chapter  1
Analysing modernity
Some issues
Pages 20

Just over a century ago, in 1896, Otto Wagner published in Vienna what is prob-

ably the first modernist architectural manifesto – his Modern Architecture.1

Despite its theoretical weaknesses, it was read by his contemporaries as a rejec-

tion of the historicism of the recent past and a plea to create an architecture

appropriate to modern life. Indeed, in architecture ‘the sole starting point of our

artistic endeavours should be modern life’.2 Architecture, like other modern arts,

‘must represent our modernity, our capabilities and our actions through forms

created by ourselves’.3 And Wagner’s answer as to where this modern life, this

modernity, is most visibly located is unequivocal: ‘the most modern of that

which is modern in architecture are indeed our metropolitan cities’.4 Yet the

identification of modern life and modernity with the physical location of the

metropolis is only one of the possible sites for the origins of modernity. But if a modern architecture is to represent, reflect or mirror modern

life and modernity, even in the somewhat naive positivistic manner in which Wagner stated it, then it must presuppose a reading of modernity that can be given architectural form. Unlike many of his contemporaries in fin-de-siècle Vienna, Wagner’s reading of modernity focuses not on the fragmentation and disintegration of modern experience that we associate with the city’s other modernist movements, but rather on unlimited practical progress and the possibility of an unbounded metropolis. The features of modern life which Wagner chose to highlight can be subsumed under the processes of abstraction and levelling (quantitative expansion of the metropolis, a quantitative conception of progress, democratisation as abstract political participation, the levelling of forms of life, the rented apartment block as a ‘conglomerate of cells’, the significance of money in time calculation and purposive action, and increasingly abstract ornamentation in street facades), movement and circulation (the acceleration of circulation of individuals and commodities in traffic systems, including the straight – as opposed to crooked – street, the circulation of money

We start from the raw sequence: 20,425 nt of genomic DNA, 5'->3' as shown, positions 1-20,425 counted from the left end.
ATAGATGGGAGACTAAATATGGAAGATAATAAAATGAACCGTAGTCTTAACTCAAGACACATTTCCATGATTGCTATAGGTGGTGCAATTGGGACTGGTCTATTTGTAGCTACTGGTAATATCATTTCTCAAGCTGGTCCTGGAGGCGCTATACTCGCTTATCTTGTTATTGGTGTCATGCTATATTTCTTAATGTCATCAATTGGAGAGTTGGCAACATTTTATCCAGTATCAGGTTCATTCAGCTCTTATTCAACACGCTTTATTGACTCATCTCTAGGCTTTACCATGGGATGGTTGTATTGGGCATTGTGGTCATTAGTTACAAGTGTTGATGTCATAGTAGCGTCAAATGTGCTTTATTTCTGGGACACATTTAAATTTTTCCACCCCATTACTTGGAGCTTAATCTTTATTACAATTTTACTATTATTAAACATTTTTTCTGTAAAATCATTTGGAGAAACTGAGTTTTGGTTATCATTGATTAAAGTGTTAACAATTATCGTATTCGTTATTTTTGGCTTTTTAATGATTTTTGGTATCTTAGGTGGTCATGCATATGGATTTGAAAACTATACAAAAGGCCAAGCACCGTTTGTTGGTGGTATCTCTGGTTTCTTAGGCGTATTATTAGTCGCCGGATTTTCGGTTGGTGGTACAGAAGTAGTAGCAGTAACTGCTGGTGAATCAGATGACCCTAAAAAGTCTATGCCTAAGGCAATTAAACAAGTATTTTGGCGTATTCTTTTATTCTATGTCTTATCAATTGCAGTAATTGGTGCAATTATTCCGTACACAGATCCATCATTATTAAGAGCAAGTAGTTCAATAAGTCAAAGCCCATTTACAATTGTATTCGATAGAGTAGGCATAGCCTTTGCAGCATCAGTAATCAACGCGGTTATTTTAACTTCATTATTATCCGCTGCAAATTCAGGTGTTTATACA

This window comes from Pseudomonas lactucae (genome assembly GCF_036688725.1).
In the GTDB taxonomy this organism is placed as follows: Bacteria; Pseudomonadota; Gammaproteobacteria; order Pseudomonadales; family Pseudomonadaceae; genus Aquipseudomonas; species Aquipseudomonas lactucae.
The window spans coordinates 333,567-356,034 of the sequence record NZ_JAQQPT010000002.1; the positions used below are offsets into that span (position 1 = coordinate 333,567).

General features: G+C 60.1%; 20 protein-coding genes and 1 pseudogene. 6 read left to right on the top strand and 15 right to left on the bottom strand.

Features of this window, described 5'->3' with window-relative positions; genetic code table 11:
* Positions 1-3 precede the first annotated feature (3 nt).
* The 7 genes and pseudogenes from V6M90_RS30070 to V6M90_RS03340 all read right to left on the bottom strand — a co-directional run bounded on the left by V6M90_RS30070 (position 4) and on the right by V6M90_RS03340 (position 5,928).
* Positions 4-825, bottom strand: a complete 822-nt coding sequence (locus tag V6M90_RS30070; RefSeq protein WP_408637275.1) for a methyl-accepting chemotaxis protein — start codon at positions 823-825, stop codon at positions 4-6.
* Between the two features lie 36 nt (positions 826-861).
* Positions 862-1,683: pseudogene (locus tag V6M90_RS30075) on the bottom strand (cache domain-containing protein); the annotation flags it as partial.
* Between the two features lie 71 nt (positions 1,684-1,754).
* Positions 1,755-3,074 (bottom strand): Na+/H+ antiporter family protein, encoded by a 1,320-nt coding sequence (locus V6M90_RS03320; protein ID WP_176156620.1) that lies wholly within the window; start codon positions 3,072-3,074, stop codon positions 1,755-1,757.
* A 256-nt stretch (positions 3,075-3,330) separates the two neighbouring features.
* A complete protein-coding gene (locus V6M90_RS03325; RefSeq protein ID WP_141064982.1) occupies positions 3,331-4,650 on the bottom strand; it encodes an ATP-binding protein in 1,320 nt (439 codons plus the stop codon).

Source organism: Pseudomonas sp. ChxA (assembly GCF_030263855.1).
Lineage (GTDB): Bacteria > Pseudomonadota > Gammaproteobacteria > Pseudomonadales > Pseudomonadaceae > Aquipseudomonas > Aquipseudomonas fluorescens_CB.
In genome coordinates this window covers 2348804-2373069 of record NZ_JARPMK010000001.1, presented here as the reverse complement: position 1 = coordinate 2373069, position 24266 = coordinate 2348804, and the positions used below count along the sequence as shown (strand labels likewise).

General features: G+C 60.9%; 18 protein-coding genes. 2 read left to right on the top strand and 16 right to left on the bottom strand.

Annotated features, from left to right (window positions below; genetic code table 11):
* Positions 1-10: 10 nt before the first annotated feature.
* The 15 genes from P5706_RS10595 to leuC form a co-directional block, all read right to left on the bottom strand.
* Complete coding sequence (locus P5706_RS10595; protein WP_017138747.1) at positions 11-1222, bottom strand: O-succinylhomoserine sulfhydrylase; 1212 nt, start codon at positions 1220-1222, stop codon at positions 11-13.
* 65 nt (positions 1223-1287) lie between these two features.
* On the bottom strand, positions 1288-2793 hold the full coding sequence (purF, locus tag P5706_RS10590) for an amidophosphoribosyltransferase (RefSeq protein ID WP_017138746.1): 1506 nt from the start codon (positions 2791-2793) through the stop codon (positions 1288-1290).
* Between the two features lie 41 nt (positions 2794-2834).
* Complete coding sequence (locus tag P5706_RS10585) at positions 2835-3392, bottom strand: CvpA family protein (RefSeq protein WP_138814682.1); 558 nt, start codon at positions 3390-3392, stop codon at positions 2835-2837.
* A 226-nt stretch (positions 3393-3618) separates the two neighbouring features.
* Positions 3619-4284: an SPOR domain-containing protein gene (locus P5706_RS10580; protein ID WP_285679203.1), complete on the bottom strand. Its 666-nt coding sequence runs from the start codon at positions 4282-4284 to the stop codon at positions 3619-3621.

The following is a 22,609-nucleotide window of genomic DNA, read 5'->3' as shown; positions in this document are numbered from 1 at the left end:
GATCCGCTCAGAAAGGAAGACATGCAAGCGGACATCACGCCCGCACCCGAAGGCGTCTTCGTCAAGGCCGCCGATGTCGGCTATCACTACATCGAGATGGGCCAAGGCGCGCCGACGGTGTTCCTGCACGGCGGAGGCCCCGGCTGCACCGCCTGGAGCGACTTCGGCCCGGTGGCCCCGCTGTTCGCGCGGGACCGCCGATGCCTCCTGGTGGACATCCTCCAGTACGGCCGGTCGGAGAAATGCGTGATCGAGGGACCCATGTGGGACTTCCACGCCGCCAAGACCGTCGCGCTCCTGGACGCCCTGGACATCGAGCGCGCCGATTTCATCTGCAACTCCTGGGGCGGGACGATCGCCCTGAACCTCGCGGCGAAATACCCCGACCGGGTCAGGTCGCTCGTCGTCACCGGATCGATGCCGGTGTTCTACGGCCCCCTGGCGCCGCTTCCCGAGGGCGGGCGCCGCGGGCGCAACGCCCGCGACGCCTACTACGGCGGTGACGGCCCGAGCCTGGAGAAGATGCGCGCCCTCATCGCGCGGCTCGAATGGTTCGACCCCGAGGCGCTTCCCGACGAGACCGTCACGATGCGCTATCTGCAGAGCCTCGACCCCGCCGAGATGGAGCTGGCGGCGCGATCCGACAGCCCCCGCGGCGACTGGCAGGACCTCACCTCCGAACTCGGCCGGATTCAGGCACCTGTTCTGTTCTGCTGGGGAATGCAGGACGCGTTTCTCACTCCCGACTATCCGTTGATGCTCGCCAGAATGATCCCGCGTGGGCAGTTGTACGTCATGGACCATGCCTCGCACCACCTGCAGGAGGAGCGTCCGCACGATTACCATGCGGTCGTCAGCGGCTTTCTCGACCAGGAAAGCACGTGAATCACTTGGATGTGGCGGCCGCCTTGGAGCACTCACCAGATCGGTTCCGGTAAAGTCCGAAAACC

and capital in apartment block building and investment), and the monumental (the modern continuous street facade as monumental, the demand for a modern monumentalism). What disturbed many of his contemporaries was Wagner’s emphasis on a close connection between modernity and fashion, not merely in terms of the cycles of fashion but also in relation to fashion’s role in the creation of the new in architecture.